CAN RECEDING GUMS GROW BACK?
The simple answer is, no. If your gums are damaged by, for example periodontitis, the most severe form of gum disease, it’s not possible for receding gums to grow back. However, even though receding gums can’t be reversed there are treatments that can help to stop the problem from getting worse.
HOW CAN I TELL IF I HAVE RECEDING GUMS?
There are a few signs you might spot that can tell you if you have gum problems, or gum recession. It happens when your gums pull back from your teeth, leaving the root beneath exposed and the first thing you might feel is increased tooth sensitivity. You might also notice that your teeth look longer, or feel a notch where the gum meets the tooth.
While you may see these signs, it’s not always easy to tell if you have receding gums. The best thing to do is have regular check ups with your dentist, as a professional can identify and treat gum problems. This is particularly important with receding gums as getting treatment as soon as possible is the best way to stop them from getting worse.
WHAT CAUSES RECEDING GUMS?
There are many factors that can cause your gums to recede and your dentist will be able to tell you which is causing your gum recession:
- Brushing your teeth too hard – this can wear away the enamel on your teeth and make your gums recede.
- Poor oral health – if you don’t keep your teeth clean with regular brushing and flossing, plaque can build up and turn into a hard deposit called tartar. If this isn’t removed it can lead to gum disease and gum recession.
- Grinding or clenching your teeth – if this is severe it can put pressure on your gums which can cause them to recede.
- Smoking – if you smoke you are more likely to get receding gums.
- Periodontitis – In severe gum disease, called periodontitis, the gums can pull away from the teeth and form pockets. These may become infected and when they do this can damage the tissue and bone that holds teeth in place making them loose and wobbly. It can even lead to tooth loss.
HOW CAN I STOP RECEDING GUMS?
If you want to find out if you have gum recession or think you have receding gums, the first thing to do is book an appointment to see your dentist and get professional advice on how to stop receding gums.
There are several receding gum treatments including:
Scaling and root planing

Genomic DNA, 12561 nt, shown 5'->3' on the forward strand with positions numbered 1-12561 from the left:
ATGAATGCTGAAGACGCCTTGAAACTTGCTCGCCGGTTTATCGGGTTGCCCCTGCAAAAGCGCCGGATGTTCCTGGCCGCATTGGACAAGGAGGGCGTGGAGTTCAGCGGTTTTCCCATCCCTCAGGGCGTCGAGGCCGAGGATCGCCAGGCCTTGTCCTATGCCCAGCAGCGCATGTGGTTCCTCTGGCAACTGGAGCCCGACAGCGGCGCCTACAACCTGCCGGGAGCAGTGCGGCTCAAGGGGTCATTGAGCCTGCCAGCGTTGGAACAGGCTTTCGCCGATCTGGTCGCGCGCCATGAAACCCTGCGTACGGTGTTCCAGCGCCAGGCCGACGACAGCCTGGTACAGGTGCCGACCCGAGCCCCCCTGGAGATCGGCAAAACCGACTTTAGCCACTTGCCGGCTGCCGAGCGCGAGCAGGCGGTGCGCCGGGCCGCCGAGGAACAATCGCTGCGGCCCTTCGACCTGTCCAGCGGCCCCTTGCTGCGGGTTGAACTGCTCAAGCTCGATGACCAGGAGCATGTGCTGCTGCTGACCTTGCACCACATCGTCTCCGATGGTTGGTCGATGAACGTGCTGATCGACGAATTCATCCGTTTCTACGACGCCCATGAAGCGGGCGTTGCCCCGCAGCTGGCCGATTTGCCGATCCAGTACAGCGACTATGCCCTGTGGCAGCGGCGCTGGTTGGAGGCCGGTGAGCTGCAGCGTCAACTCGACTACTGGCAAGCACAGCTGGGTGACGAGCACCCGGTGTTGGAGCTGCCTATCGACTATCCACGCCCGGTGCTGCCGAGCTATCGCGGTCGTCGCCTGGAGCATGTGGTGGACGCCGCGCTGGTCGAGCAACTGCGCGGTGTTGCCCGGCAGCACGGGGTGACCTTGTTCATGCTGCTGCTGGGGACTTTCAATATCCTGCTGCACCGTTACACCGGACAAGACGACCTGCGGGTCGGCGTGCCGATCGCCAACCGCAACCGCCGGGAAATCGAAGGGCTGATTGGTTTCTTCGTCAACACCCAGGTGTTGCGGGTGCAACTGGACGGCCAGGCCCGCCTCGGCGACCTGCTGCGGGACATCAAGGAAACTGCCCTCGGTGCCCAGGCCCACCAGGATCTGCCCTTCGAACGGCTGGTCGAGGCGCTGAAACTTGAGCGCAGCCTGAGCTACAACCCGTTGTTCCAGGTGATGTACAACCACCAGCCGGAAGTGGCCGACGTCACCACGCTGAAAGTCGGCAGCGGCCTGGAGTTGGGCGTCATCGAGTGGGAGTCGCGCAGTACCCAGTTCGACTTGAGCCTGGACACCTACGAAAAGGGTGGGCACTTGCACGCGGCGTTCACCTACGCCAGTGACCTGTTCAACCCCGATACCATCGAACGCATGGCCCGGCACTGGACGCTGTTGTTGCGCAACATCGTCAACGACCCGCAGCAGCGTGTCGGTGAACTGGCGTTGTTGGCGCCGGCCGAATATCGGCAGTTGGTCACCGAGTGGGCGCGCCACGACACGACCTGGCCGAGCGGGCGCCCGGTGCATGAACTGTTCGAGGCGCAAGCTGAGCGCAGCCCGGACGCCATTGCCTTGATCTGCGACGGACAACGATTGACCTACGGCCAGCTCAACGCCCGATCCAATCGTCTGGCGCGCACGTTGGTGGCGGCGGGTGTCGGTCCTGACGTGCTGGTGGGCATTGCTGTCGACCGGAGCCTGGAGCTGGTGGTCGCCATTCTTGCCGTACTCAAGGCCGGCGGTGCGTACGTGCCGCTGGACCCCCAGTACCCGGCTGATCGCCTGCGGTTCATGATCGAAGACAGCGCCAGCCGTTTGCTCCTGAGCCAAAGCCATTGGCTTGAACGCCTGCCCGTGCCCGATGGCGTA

In cases of gum recession, your dentist might suggest scaling and root planing. This is a two-part procedure done by your dentist. Firstly, all the plaque and hardened tartar above and below the gum line (where the gum meets the tooth) is removed. Then your dentist will do root planing, which is smoothing out your teeth roots to help the gums reattach to the teeth. Your dentist may offer a local anesthetic during the procedure and it may take more than one visit to complete.
After your treatment it’s normal for your gums to be red, swollen and sore and for there to be increased sensitivity. Your dentist may recommend using a short course of antimicrobial mouthwash like parodontax Daily Mouthwash to help reduce bacteria and prevent infection.
Scaling and planing is often enough to fix the problem, but you will need to have regular check ups to make sure your receding gums have improved and are not getting worse. It’s also important to maintain a good oral health routine to protect your gums.
For more severe cases of receding gums your dentist may recommend gum surgery. There are few different types including:
- Open flap scaling and planing: If non-surgical treatment hasn’t worked, your dentist may recommend open flap scaling and planing, where the affected gum tissue is folded back to get better access to clean and smooth the roots. The gum is then reattached snugly, making it easier to keep clean and healthy.
- Regeneration: This is surgical treatment that can help to regenerate the damaged bone and gum tissue. Your dentist will clean above and below the gum to remove bacteria and plaque. Then a regenerative material – a membrane, tissue-stimulating protein or graft tissue, will be applied to encourage your body to naturally restore the damaged bone and tissue. The gum is then securely reattached over the root of the tooth.
If gum tissue has been lost your dentist may suggest soft tissue, or gum graft, surgery. This is where tissue is grafted from surrounding gums or the roof of your mouth and stitched to the gum tissue to cover the exposed root of your tooth.
HOW CAN I HELP TO PREVENT RECEDING GUMS
The best protection against receding gums is regular check ups with a dentist and a good oral health routine. Brushing for two minutes, twice daily with a fluoride toothpaste or a daily specialist gum health toothpaste like parodontax, helps to remove plaque bacteria to keep your gums, and teeth, healthy.